Thoracentesis: Before Your Procedure

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What is thoracentesis?

Picture of placement of thoracentesis needle

Thoracentesis (say "thor-uh-sen-TEE-sis") is a procedure to remove fluid from the space between the lungs and the chest wall (pleural space). This procedure may also be called a "chest tap." It is normal to have a small amount of fluid in the pleural space. But too much fluid can build up because of problems such as infection, heart failure, or lung cancer. The procedure may be done to help with shortness of breath and pain caused by the fluid buildup. Or you may have this procedure so the doctor can test the fluid to find the cause of the buildup.

Your doctor will put a long, thin needle or a hollow plastic tube, called a catheter, between two of your ribs. The doctor will use the needle or catheter to take fluid out.

You may get medicine before the procedure to help with pain and to help you relax. The procedure will take about 15 minutes. Most people go home shortly after the procedure. You can go back to work or your normal activities as soon as you feel up to it.

If the doctor sends the fluid to a lab for testing, it can take several days to get the results. The doctor or nurse will discuss the results with you.

Follow-up care is a key part of your treatment and safety. Be sure to make and go to all appointments, and call your doctor if you are having problems. It's also a good idea to know your test results and keep a list of the medicines you take.

What happens before the procedure?

Having a procedure can be stressful. This information will help you understand what you can expect and how to safely prepare for your procedure.

Preparing for the procedure

  • Bring a list of questions to ask your doctors. It is important that you understand exactly what procedure is planned, the risks, benefits, and other options before your procedure.
  • Tell your doctors ALL the medicines and natural health products you take. Some of these can increase the risk of bleeding or interact with anesthesia. Your doctor will tell you which medicines to take or stop before your procedure.
  • If you take blood thinners, such as warfarin (Coumadin), clopidogrel (Plavix), or aspirin, be sure to talk to your doctor. He or she will tell you if you should stop taking these medicines before your procedure. Make sure that you understand exactly what your doctor wants you to do.
  • You may need to stop taking certain medicines a week or more before your procedure, so talk to your doctor as soon as you can.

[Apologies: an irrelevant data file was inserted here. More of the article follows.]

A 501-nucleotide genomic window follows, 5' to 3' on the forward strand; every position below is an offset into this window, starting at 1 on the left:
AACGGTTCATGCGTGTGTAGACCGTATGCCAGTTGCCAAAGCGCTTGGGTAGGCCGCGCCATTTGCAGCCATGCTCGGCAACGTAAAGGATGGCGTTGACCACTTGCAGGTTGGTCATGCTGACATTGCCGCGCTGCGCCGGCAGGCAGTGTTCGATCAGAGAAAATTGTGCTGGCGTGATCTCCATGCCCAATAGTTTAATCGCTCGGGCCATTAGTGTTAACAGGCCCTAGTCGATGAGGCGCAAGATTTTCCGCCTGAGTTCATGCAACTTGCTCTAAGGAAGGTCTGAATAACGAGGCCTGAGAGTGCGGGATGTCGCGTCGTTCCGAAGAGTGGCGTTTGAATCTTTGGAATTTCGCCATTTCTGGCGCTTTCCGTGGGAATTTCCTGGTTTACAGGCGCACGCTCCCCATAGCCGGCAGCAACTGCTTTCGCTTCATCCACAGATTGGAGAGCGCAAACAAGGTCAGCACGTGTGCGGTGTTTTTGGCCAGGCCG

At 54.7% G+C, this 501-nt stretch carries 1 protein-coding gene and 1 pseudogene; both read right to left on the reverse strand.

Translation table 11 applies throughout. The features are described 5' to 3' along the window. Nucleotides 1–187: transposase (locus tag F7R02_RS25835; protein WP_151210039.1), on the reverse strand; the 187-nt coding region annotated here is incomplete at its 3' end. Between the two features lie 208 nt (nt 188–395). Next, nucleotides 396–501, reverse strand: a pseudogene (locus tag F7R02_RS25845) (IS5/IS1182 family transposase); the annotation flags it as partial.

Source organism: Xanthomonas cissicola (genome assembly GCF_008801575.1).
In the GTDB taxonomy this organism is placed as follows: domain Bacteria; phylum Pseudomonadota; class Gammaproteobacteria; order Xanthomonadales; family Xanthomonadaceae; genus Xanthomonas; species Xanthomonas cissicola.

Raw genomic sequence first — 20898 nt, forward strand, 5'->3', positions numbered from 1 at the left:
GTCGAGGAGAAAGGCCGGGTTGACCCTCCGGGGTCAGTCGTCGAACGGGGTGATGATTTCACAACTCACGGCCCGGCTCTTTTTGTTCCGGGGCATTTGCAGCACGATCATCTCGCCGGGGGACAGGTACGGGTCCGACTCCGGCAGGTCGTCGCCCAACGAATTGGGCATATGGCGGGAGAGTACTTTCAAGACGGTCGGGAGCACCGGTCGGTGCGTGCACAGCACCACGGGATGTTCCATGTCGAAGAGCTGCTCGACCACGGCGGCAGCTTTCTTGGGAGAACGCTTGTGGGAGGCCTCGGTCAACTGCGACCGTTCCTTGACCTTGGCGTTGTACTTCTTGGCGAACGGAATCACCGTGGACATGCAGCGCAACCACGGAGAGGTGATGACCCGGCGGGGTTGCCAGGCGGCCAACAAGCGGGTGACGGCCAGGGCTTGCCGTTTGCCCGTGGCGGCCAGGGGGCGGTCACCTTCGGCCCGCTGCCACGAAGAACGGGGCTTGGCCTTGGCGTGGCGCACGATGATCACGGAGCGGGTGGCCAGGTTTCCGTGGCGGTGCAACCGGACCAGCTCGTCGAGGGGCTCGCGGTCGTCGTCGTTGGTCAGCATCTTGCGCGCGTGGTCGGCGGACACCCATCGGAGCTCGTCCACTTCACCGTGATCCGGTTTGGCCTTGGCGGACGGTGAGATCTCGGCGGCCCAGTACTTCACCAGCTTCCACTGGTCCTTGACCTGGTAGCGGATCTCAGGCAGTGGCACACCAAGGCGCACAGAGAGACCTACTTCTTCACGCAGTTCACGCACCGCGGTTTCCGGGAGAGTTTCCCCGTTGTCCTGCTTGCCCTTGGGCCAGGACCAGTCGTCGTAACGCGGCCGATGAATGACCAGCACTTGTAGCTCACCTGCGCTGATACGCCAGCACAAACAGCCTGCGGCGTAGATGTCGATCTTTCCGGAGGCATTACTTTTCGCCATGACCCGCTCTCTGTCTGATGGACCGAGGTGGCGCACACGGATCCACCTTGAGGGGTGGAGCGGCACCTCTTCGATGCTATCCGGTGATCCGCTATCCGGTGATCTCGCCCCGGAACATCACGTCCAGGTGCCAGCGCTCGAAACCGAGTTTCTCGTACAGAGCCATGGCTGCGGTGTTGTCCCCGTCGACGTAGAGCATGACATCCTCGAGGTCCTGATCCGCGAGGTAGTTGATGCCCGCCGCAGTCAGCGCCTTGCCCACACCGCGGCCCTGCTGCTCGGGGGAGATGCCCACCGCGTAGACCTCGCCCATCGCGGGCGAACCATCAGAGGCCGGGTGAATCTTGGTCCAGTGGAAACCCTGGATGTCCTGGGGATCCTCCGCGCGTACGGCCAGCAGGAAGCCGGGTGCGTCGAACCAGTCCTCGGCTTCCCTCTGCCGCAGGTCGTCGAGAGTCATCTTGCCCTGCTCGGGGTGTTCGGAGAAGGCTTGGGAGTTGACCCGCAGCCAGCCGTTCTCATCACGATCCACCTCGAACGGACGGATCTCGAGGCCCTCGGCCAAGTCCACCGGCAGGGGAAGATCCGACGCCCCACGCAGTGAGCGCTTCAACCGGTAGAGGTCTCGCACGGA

Taking care of yourself before the procedure

  • Build healthy habits into your life. Changes are best made several weeks before the procedure, since your body may react to sudden changes in your habits.
    • Stay as active as you can.
    • Eat a healthy diet.
    • Cut back or quit alcohol and tobacco.
  • If you have an advance care plan, let your doctor know. If you do not have one, you may want to prepare one so your doctor and loved ones know your health care wishes. Doctors recommend that everyone prepare these papers before a procedure, regardless of the type of procedure or condition.

What happens on the day of the procedure?

  • Remove all jewellery and piercings.
  • Leave your valuables at home.

At the hospital, surgery centre, or doctor's office

  • Bring a picture ID.
  • The doctor may take a chest X-ray or use ultrasound or CT scan pictures to help find the exact spot where fluid has built up.
  • The doctor will give you a shot of numbing medicine in the skin where the needle or catheter will go.
  • The procedure will take about 15 minutes.
  • The doctor may take a chest X-ray after the procedure.

Going home

  • You may need someone to drive you home.
  • Arrange for extra help at home after the procedure, especially if you live alone or provide care for another person.
  • You will be given more specific instructions about recovering from your procedure, including activity and when you may return to work.

When should you call your doctor?

  • You have questions or concerns.
  • You don't understand how to prepare for your procedure.
  • You become ill before the procedure (such as fever, flu, or a cold).
  • You need to reschedule or have changed your mind about having the procedure.

Where can you learn more?

Go to http://www.healthwise.net/ed

Enter U836 in the search box to learn more about "Thoracentesis: Before Your Procedure."

Current as of: May 23, 2016